And this early readership is an opportunity for people to not only share your article on social media and places like Reddit — attracting other readers — but also to “recommend” your post within the platform itself — further increasing the number of people the platform’s algorithms show your article to.
This is a virtuous cycle. And it can explode in ways that merely “getting Reddited” cannot. Witness my friend Kristyna’s Medium post, which more than 32,000 people have recommended.
Medium makes it easy for a community to author and distribute articles
There are dozens of reasonable blogging tools to choose from: Wordpress, Ghost, Octopress — even Blogger. But none of them make it as easy to publish your friends’ articles alongside your own as Medium does.
With our old blog, I ended up writing a vast majority of the articles myself. This wasn’t for lack of trying — it was hard to get even the most dedicated members of our community to research interesting articles, then log into our system and write them.
With Medium, anyone can write an article on their own initiative, then submit it to our Medium publication. After some light editing, I can syndicate their article to the tens of thousands of people who follow Free Code Camp’s publication. And there’s no ambiguity that they wrote the article, and at the bottom of the article, there’s a button readers can click to follow them.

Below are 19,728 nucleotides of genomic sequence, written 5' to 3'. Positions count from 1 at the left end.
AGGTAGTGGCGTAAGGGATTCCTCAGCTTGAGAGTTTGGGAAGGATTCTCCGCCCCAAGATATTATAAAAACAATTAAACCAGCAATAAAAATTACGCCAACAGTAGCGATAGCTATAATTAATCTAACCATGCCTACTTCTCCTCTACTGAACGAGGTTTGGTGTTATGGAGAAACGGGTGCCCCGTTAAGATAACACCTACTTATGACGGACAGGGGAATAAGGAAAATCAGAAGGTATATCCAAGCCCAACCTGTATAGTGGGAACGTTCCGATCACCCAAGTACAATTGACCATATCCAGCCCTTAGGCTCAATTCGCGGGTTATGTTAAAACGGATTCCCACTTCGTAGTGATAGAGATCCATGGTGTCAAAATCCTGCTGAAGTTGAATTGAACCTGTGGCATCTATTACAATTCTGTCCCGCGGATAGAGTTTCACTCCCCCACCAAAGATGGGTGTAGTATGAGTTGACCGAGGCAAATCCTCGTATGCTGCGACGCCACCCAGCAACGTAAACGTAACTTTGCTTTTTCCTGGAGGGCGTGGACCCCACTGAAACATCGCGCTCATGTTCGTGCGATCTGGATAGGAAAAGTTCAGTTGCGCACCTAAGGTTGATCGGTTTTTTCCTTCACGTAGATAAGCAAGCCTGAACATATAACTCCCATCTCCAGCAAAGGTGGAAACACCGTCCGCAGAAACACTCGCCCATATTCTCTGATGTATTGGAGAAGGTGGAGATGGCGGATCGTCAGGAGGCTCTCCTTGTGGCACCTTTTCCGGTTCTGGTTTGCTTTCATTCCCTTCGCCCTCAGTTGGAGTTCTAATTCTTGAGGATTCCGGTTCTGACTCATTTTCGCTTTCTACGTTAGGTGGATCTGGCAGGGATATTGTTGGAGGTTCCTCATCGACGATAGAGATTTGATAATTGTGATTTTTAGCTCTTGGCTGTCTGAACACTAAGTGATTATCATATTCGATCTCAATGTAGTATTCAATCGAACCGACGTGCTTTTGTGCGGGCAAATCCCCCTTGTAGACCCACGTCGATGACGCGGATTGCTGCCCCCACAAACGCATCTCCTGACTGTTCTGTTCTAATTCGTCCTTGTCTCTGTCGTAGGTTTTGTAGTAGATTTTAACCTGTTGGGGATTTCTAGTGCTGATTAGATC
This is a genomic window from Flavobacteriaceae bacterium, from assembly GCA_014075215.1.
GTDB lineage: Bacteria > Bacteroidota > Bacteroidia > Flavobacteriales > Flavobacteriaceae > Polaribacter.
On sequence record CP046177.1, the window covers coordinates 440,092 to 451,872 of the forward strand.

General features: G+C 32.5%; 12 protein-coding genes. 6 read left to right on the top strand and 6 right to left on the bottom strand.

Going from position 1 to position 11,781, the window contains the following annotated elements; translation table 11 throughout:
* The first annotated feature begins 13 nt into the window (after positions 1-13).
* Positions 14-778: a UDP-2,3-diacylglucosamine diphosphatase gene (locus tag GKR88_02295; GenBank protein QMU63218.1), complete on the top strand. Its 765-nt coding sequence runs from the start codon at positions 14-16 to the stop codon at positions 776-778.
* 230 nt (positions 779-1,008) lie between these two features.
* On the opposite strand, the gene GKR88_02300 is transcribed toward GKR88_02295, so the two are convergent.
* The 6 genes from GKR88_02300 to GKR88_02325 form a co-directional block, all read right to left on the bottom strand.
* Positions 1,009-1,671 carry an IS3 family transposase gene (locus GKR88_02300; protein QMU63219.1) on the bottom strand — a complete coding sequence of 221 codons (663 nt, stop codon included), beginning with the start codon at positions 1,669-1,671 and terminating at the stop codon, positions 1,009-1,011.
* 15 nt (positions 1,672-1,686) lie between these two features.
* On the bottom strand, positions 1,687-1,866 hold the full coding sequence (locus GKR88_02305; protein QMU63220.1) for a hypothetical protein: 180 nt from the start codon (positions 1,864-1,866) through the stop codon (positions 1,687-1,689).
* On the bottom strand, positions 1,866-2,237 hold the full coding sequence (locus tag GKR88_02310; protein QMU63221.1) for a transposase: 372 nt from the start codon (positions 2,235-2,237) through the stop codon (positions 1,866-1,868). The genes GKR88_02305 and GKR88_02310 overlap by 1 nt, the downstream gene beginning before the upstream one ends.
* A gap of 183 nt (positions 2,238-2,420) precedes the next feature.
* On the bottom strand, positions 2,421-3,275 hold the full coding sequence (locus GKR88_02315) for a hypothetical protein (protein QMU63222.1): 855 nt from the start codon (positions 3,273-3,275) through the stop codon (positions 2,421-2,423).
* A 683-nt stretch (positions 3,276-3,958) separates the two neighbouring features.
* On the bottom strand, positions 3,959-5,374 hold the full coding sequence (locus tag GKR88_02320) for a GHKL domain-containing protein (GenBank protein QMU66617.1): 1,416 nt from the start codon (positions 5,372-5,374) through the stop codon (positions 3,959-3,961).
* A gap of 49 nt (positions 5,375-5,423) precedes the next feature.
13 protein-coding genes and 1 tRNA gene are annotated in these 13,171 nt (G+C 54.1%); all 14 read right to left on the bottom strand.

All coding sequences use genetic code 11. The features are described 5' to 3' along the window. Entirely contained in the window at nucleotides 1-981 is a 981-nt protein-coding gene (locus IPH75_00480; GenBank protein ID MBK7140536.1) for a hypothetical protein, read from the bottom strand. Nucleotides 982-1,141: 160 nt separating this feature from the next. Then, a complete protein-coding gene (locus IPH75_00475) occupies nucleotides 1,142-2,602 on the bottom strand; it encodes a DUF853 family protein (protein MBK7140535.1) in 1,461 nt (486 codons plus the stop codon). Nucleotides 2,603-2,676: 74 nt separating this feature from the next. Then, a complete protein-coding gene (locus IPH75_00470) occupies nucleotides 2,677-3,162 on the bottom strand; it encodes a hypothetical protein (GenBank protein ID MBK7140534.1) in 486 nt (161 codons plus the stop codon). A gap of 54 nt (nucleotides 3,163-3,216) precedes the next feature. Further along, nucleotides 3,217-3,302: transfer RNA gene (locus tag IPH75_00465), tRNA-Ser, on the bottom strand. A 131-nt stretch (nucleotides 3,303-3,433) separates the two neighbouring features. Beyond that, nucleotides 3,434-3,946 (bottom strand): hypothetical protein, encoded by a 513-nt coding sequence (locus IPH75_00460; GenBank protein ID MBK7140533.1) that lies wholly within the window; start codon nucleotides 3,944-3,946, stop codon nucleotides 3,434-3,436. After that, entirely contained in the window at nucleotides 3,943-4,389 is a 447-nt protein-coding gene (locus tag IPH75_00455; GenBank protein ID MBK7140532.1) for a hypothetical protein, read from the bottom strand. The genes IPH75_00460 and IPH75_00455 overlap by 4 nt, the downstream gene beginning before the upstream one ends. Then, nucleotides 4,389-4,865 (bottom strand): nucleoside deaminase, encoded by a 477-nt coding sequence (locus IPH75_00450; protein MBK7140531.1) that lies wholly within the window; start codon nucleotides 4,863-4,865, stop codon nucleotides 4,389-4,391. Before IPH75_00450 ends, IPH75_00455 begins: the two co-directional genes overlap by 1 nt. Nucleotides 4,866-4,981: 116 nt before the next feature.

We’ve also been able to expand the readership of articles by people from other open source projects, like OhMyZSH.
Medium Publications make it easy to “signal boost” people from other projects and communities, helping them more quickly get the early followers they need to become widely-read thought leaders in their area.
So far in 2016, our open source community has been able to publish roughly one article per day. And only a handful of these articles were written by me. And this is largely thanks to the simplicity and transparency of Medium publications.
A Medium for expression
Moving to Medium is pretty safe. You can subdomain a Medium publication to your own domain. You can also easily export your articles out of Medium if you change your mind.
Medium is still relatively new, and its traffic is steadily growing. The platform itself is under heavy development, and constantly improving.
Medium is quickly cementing itself as “one of those websites people visit every day” — to the extent that major newspapers and magazines are now producing articles specifically for Medium, and President Obama even publishes his speeches here.
Our open source community is growing, too. Our publication gets around 200 new followers a day, and — thanks to this large audience — pretty much everything we publish gets at least 1,000 views.
We plan to keep our publication focused on design, development, data, and open source. If you’re writing about these subjects, and interested in reaching a wider audience, tweet me a link to your article, and we can look into syndicating it.
I only write about programming and technology. If you follow me on Twitter I won’t waste your time. ?